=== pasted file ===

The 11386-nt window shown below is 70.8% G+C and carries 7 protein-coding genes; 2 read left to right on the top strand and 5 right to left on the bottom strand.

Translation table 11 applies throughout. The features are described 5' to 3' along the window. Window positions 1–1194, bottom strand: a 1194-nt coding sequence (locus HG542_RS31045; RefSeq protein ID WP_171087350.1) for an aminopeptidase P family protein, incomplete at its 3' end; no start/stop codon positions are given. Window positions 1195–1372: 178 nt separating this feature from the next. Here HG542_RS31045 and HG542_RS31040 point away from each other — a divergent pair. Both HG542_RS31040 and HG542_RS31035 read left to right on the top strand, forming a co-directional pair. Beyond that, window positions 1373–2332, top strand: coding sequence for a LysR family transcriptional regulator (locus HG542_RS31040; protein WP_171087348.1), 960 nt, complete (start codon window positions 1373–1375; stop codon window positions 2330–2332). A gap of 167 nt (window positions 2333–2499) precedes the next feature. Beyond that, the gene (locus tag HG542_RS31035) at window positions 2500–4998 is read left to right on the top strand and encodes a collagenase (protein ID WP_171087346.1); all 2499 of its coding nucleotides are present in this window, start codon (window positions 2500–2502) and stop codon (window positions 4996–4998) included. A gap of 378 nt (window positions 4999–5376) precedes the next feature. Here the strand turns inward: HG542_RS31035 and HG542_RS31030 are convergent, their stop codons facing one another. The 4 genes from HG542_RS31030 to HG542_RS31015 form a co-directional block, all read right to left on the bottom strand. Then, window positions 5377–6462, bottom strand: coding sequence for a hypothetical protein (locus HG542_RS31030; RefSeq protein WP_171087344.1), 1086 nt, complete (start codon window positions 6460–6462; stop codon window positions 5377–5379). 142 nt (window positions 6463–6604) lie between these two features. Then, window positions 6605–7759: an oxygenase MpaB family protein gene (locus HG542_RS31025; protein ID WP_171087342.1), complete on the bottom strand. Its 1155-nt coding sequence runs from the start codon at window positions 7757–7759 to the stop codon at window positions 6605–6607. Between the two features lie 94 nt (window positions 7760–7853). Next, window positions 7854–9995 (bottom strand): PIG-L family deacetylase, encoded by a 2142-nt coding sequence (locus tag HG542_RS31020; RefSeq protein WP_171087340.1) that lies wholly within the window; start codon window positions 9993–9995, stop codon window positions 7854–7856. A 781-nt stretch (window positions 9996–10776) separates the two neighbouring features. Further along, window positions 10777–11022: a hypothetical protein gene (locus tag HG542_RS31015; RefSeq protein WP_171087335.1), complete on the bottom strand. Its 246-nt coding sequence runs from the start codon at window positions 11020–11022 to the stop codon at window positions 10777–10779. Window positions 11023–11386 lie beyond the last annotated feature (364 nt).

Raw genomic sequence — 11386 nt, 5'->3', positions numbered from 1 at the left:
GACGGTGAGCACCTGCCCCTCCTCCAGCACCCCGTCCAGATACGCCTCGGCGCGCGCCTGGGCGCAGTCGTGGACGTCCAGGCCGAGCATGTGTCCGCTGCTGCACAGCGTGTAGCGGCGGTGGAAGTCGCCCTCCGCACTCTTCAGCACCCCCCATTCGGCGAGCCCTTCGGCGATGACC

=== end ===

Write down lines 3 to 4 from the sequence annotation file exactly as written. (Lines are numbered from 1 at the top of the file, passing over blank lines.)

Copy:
Raw genomic sequence — 11386 nt, 5'->3', positions numbered from 1 at the left:
GACGGTGAGCACCTGCCCCTCCTCCAGCACCCCGTCCAGATACGCCTCGGCGCGCGCCTGGGCGCAGTCGTGGACGTCCAGGCCGAGCATGTGTCCGCTGCTGCACAGCGTGTAGCGGCGGTGGAAGTCGCCCTCCGCACTCTTCAGCACCCCCCATTCGGCGAGCCCTTCGGCGATGACC